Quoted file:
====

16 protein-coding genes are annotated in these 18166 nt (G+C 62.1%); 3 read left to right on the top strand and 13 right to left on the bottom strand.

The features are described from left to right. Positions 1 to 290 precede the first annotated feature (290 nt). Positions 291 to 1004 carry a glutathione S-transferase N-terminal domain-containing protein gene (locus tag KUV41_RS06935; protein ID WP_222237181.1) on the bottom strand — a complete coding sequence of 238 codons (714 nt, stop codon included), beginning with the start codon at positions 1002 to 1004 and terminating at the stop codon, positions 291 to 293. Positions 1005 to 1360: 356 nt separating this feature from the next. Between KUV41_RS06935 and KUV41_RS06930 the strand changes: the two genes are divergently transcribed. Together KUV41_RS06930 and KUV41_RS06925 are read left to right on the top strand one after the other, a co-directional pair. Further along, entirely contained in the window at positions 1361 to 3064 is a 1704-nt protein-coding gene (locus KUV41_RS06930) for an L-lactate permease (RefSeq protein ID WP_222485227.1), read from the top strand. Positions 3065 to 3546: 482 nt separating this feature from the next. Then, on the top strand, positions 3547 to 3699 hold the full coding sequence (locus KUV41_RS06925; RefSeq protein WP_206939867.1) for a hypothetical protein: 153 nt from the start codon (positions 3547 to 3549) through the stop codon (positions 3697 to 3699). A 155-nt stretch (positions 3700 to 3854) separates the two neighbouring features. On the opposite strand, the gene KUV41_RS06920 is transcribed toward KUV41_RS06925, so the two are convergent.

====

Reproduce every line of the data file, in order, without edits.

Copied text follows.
16 protein-coding genes are annotated in these 18166 nt (G+C 62.1%); 3 read left to right on the top strand and 13 right to left on the bottom strand.

The features are described from left to right. Positions 1 to 290 precede the first annotated feature (290 nt). Positions 291 to 1004 carry a glutathione S-transferase N-terminal domain-containing protein gene (locus tag KUV41_RS06935; protein ID WP_222237181.1) on the bottom strand — a complete coding sequence of 238 codons (714 nt, stop codon included), beginning with the start codon at positions 1002 to 1004 and terminating at the stop codon, positions 291 to 293. Positions 1005 to 1360: 356 nt separating this feature from the next. Between KUV41_RS06935 and KUV41_RS06930 the strand changes: the two genes are divergently transcribed. Together KUV41_RS06930 and KUV41_RS06925 are read left to right on the top strand one after the other, a co-directional pair. Further along, entirely contained in the window at positions 1361 to 3064 is a 1704-nt protein-coding gene (locus KUV41_RS06930) for an L-lactate permease (RefSeq protein ID WP_222485227.1), read from the top strand. Positions 3065 to 3546: 482 nt separating this feature from the next. Then, on the top strand, positions 3547 to 3699 hold the full coding sequence (locus KUV41_RS06925; RefSeq protein WP_206939867.1) for a hypothetical protein: 153 nt from the start codon (positions 3547 to 3549) through the stop codon (positions 3697 to 3699). A 155-nt stretch (positions 3700 to 3854) separates the two neighbouring features. On the opposite strand, the gene KUV41_RS06920 is transcribed toward KUV41_RS06925, so the two are convergent.